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RE: It is in poor taste, reflects poor judgment, and brings discr

I guess there are other ways of looking at it and judging by the story told, it "seems" that it was an innocent hug.

I think what I do not like is how the policy is worded:

"Displays of affection should not occur on the school campus at any time. It is in poor taste, reflects poor judgment, and brings discredit to the school and to the persons involved."

There should be room to define an innocent hug, which is given to a friend who is emotionally or physically hurt, or a hug before a school break for eg. and that of an emotional display of obsessive affecton.

It is not as if the parents of this child are going AGAINST this policy by allowing the child to not do the detentions, they are encouraging this, but they have an objection to the policy and would like to see it changed.

It would be interesting to hear a child psychologist's view on this.

All have a great weekend, especially the educators here, I know it's tough world out there but I am sure our "rosy" teachers are doing a great job.

Cheers,
Pauline - Vancouver Island


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RE: It is in poor taste, reflects poor judgment, and brings discr

I think the biggest problem with our responses is that most of us see our own situations, and hate rules that interfere with our lives.

Our adorable beloved Meredith started the thread, and as a student has probably never noticed the students that I see in our hallways. What many of you with good kids think of as innocent, is not what I see. I see an unnecessary hug that is intended to stop the traffic as people try to move from one class to the next in the Commons. I see kids stopping in the middle of the stairway to talk to their friends. And one thing I hate the most is a girl who will burst over to where the boys are sitting and talking, and will land on a boy's lap to hug him. I see it happening to extroverted boys, but that is something I don't like to see in my classroom.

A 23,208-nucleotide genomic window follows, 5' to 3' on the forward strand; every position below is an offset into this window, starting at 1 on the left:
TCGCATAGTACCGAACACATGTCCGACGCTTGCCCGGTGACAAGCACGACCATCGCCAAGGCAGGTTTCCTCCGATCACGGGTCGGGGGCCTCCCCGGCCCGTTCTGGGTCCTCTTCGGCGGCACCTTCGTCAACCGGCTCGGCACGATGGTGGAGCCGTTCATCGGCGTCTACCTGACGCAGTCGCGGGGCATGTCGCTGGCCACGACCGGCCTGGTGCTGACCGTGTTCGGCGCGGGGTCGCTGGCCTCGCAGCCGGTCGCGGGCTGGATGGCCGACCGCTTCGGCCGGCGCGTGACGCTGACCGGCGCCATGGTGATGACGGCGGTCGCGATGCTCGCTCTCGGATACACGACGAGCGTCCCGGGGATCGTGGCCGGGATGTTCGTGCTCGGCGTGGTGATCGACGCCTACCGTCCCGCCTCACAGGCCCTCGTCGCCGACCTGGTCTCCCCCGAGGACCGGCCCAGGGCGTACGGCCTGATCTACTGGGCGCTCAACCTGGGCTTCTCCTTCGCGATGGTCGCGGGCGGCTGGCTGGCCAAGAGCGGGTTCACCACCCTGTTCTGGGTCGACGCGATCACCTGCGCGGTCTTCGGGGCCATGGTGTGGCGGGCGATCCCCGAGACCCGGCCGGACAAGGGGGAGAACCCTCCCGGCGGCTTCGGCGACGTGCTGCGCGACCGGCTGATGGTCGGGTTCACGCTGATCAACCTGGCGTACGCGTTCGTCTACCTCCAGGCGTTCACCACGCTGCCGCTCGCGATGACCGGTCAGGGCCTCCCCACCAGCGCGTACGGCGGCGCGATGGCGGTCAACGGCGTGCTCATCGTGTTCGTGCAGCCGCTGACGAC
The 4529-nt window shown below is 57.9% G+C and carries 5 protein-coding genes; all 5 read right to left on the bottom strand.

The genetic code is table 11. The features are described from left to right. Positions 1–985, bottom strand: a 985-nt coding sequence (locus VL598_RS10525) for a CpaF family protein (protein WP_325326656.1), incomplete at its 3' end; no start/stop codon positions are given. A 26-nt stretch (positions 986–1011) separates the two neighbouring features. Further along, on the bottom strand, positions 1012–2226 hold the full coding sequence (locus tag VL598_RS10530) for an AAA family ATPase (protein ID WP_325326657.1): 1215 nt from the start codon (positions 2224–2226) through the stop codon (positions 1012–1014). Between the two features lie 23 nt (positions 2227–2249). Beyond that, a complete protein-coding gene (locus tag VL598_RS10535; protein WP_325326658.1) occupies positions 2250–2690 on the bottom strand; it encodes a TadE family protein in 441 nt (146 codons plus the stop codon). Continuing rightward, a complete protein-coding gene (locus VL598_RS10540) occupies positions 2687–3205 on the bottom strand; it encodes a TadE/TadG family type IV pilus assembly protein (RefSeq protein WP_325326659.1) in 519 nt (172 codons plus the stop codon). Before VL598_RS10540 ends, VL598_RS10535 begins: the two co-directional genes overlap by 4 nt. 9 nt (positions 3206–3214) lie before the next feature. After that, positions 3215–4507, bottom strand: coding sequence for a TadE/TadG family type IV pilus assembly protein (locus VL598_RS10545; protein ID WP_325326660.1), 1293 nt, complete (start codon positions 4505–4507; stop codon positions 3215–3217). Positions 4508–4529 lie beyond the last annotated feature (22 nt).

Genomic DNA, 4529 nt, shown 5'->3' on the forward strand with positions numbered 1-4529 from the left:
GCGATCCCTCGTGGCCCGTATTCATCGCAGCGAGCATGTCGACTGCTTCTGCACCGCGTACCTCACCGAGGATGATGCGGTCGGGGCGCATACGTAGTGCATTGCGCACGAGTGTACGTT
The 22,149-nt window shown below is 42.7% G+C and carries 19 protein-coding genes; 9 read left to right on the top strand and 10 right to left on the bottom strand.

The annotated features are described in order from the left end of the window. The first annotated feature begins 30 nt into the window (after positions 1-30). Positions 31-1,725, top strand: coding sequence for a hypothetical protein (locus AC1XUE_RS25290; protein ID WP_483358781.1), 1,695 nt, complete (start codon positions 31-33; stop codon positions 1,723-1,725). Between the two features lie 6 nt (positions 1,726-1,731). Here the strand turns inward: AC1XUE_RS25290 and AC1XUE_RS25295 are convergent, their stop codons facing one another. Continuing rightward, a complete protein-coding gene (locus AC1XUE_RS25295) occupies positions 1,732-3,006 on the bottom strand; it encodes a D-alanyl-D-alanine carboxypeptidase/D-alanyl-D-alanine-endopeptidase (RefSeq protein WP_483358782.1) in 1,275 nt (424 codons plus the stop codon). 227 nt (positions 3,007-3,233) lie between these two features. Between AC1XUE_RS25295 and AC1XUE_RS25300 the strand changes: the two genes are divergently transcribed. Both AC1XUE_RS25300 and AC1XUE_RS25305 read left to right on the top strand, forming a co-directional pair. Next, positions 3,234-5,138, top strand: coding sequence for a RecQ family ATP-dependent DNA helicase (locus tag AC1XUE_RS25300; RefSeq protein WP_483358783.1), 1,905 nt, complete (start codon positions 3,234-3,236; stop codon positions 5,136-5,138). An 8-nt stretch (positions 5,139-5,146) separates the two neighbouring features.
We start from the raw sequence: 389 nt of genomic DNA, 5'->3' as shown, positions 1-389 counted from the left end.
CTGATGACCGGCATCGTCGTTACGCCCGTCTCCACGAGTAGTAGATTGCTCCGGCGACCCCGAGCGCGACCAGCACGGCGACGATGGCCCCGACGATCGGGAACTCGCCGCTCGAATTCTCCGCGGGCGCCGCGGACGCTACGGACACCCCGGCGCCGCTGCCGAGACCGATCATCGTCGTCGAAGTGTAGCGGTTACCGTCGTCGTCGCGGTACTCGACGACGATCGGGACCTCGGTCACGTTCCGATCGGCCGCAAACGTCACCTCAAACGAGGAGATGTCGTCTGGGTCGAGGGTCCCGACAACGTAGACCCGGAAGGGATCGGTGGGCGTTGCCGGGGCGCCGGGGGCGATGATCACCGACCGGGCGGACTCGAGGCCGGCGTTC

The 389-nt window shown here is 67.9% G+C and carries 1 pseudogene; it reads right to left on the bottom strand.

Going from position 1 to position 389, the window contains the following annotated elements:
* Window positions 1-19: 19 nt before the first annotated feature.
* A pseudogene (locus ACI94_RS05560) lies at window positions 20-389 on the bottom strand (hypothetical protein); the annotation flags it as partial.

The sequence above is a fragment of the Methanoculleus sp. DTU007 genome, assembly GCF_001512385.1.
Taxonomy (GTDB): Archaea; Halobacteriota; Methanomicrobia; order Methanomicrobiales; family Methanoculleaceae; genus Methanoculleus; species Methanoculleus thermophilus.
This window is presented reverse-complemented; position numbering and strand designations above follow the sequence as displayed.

I don't think 13 year old kids need to hug their friends goodbye.

I receive many phone calls where parents want to hear my side of the story. Then they laugh, and say that is not at all what their child said, but they will handle this situation. Often when I have good contact with the parent, I just offer to throw away the Detention. The parent is in control, and that is fine with me.

Did you notice that the Superintendant is the one to makek a statement to the press. I would be willing to bet that the parents never spoke with the teacher who did not like the hug. How could a teacher care anyway? We have our lives, and don't want to bother with such matters. I also wonder if the teacher was a 1st or 2nd year teacher. In the beginning we make so many errors in judgment that we do not make later.

Meredith is wonderful, and the educational structure has hurt her. I understand where she is coming from. But our principals spend much of the summer in training because we are so concerned about the safety of our kids. They return to the school with policy suggestions that would be laughed out of the school when I was young. One example is that when you pick up your kids from the school, you come into the building, sign them out, and the secretary checks to see if you have the authority to check them out.